Hunts Peak Overview
Shapely Hunts Peak is the northernmost 13er in the Sangre de Cristo Mountains and the second tallest Sangre north of Hayden Pass. It's the most distinct and prominent-looking Sangre peak that you can see from the north in the Arkansas River Valley.
The peak, Colorado's 594th highest, offers excitement year-round. During the winter and spring months, it's a great idea to attempt it by its west ridge
. In the northern Sangres, the range is highly assymetrical; the range crest is much closer to the San Luis Valley than it is to the Wet Mountain Valley on the east. Consequently, you can begin your hike rather close to the summit when deep snows have made the eastern approaches inaccessible. The Sangres receive a great deal of afternoon sunshine on their western aspects and feel the brunt of the prevailing winds, so the snowpack is typically less on the western side of the range. Other western possibilities include a traverse from Simmons Peak or UN 12,401 which lie north of Hunts.
During the summer and early autumn, the more dramatic and scenic approach is surely from the east. Glaciation was a major factor in the shaping of the Hunts Creek drainage and carved a fantastic-looking ridge
that splits the Hunts Lake basin from the unnamed basin north of Red Mountain. Climbing Hunts from the east is a major endeavor, however, because there's no public access from the most ideal starting point, Howard Creek, of which Hunts Creek is a tributary. Starting from the Bear Creek Trailhead, it's nine miles on trail just to reach Hunts Lake! From there, it's still another mile and a quarter to get to the summit.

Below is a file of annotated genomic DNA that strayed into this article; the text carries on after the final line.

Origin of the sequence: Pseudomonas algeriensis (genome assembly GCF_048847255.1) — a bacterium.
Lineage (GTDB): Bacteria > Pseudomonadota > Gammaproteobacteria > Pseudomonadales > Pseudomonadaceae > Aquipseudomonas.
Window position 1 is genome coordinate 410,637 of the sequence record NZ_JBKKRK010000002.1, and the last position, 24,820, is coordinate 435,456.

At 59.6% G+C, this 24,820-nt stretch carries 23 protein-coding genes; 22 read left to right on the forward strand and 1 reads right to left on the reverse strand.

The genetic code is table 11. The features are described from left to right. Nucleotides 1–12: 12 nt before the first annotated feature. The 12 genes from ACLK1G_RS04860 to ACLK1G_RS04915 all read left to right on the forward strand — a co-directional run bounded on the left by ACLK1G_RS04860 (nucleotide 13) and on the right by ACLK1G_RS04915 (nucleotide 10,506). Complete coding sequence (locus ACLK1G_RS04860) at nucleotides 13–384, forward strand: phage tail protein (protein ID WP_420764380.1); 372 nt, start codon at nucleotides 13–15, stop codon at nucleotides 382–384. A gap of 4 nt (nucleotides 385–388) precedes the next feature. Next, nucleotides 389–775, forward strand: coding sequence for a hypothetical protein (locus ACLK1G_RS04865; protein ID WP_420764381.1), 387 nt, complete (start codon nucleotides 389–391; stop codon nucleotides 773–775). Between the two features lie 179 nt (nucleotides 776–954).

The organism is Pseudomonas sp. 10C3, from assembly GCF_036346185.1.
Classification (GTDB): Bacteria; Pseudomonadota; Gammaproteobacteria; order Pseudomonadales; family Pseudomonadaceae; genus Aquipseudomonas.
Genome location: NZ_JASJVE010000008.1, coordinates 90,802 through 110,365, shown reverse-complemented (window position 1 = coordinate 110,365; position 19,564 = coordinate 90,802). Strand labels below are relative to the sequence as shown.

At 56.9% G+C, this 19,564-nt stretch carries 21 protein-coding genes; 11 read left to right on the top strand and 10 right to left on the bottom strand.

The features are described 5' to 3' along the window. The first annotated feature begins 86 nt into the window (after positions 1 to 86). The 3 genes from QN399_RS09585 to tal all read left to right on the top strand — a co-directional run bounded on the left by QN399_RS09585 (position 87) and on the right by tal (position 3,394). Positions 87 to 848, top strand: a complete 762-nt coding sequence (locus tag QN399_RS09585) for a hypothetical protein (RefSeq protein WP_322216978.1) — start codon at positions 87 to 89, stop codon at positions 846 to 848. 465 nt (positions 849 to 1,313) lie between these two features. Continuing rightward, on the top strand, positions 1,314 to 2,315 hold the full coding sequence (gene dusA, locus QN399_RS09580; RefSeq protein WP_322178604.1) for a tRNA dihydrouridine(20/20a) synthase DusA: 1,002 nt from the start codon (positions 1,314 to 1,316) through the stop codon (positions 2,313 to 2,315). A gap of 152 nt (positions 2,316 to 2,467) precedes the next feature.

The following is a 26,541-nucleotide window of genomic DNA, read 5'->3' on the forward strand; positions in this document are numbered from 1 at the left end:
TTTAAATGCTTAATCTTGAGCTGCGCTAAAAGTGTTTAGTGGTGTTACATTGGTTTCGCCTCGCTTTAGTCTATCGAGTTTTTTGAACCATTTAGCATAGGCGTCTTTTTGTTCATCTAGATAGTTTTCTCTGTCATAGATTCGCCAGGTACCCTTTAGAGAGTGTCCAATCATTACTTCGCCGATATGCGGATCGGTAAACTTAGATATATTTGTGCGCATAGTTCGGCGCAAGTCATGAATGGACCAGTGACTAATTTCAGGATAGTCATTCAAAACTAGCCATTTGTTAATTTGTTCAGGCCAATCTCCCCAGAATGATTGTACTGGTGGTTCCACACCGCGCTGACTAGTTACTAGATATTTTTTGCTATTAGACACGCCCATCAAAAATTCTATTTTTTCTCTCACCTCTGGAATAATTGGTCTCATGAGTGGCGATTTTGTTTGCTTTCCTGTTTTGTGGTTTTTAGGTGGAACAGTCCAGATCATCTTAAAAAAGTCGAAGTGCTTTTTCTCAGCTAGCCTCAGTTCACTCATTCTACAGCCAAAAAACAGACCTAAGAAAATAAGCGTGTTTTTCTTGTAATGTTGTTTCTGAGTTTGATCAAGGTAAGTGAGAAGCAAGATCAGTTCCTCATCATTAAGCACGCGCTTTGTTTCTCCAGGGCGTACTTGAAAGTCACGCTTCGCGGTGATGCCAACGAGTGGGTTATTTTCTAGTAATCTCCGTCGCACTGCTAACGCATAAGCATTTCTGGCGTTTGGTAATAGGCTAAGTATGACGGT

Extended loop superhikes are also possible by starting at the Kerr Gulch Trailhead, hiking up to Bushnell Lakes or Stout Creek Lakes, traversing the range crest north to Hunts, and returning via Hunts Creek and the Rainbow Trail. These superhike options involve greater than 8000' of elevation gain, so they're only an option for the committed!
Hunts Peak is located within the Sangre de Cristo Wilderness. Typical wilderness restrictions apply. Contacting the managing agencies (see 'Mountain Conditions') is the surest way to get up-to-date information.
The US Forest Service is your best bet for determining current snow conditions and gathering other such information. The Saguache Ranger District (719-655-2547) of Rio Grande National Forest is responsible for the Sangres west of the range crest. The San Carlos Ranger District (719-269-8500) of San Isabel National Forest is responsible for the Sangres east of the range crest. Another good contact number for the east side is the Westcliffe Ranger Station (719-783-2079).
For weather information, the National Weather Service is a good place to start:
Hunts Peak experimental point forecast
Camping is permitted in the Sangre de Cristo Wilderness. I didn't see any great camping spots during my western approach, but the eastern side appears to be ripe with beautiful locations to camp, especially near Hunts Lake.
External LinksHunts Peak - Ryan Schilling